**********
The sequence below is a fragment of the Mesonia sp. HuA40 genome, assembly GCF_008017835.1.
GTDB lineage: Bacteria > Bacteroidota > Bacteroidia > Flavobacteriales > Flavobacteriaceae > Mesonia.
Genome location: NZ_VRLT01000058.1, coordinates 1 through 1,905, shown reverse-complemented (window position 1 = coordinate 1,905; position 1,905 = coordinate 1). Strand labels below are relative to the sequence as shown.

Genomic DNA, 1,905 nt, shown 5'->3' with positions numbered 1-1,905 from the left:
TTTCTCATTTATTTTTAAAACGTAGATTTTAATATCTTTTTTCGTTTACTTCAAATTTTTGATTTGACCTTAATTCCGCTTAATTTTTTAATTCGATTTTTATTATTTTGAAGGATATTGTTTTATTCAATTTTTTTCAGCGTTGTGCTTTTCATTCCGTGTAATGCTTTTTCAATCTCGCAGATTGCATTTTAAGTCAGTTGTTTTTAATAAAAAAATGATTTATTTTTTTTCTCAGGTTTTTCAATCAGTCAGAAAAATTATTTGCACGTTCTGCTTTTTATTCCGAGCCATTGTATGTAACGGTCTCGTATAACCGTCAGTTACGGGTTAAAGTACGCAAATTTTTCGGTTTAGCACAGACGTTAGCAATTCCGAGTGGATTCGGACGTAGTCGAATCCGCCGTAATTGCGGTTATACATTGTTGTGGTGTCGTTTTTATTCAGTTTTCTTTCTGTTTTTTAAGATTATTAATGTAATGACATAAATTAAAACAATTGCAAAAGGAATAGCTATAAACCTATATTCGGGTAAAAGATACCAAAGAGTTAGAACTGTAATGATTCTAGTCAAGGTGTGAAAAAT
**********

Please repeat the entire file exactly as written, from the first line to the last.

The sequence below is a fragment of the Mesonia sp. HuA40 genome, assembly GCF_008017835.1.
GTDB lineage: Bacteria > Bacteroidota > Bacteroidia > Flavobacteriales > Flavobacteriaceae > Mesonia.
Genome location: NZ_VRLT01000058.1, coordinates 1 through 1,905, shown reverse-complemented (window position 1 = coordinate 1,905; position 1,905 = coordinate 1). Strand labels below are relative to the sequence as shown.

Genomic DNA, 1,905 nt, shown 5'->3' with positions numbered 1-1,905 from the left:
TTTCTCATTTATTTTTAAAACGTAGATTTTAATATCTTTTTTCGTTTACTTCAAATTTTTGATTTGACCTTAATTCCGCTTAATTTTTTAATTCGATTTTTATTATTTTGAAGGATATTGTTTTATTCAATTTTTTTCAGCGTTGTGCTTTTCATTCCGTGTAATGCTTTTTCAATCTCGCAGATTGCATTTTAAGTCAGTTGTTTTTAATAAAAAAATGATTTATTTTTTTTCTCAGGTTTTTCAATCAGTCAGAAAAATTATTTGCACGTTCTGCTTTTTATTCCGAGCCATTGTATGTAACGGTCTCGTATAACCGTCAGTTACGGGTTAAAGTACGCAAATTTTTCGGTTTAGCACAGACGTTAGCAATTCCGAGTGGATTCGGACGTAGTCGAATCCGCCGTAATTGCGGTTATACATTGTTGTGGTGTCGTTTTTATTCAGTTTTCTTTCTGTTTTTTAAGATTATTAATGTAATGACATAAATTAAAACAATTGCAAAAGGAATAGCTATAAACCTATATTCGGGTAAAAGATACCAAAGAGTTAGAACTGTAATGATTCTAGTCAAGGTGTGAAAAAT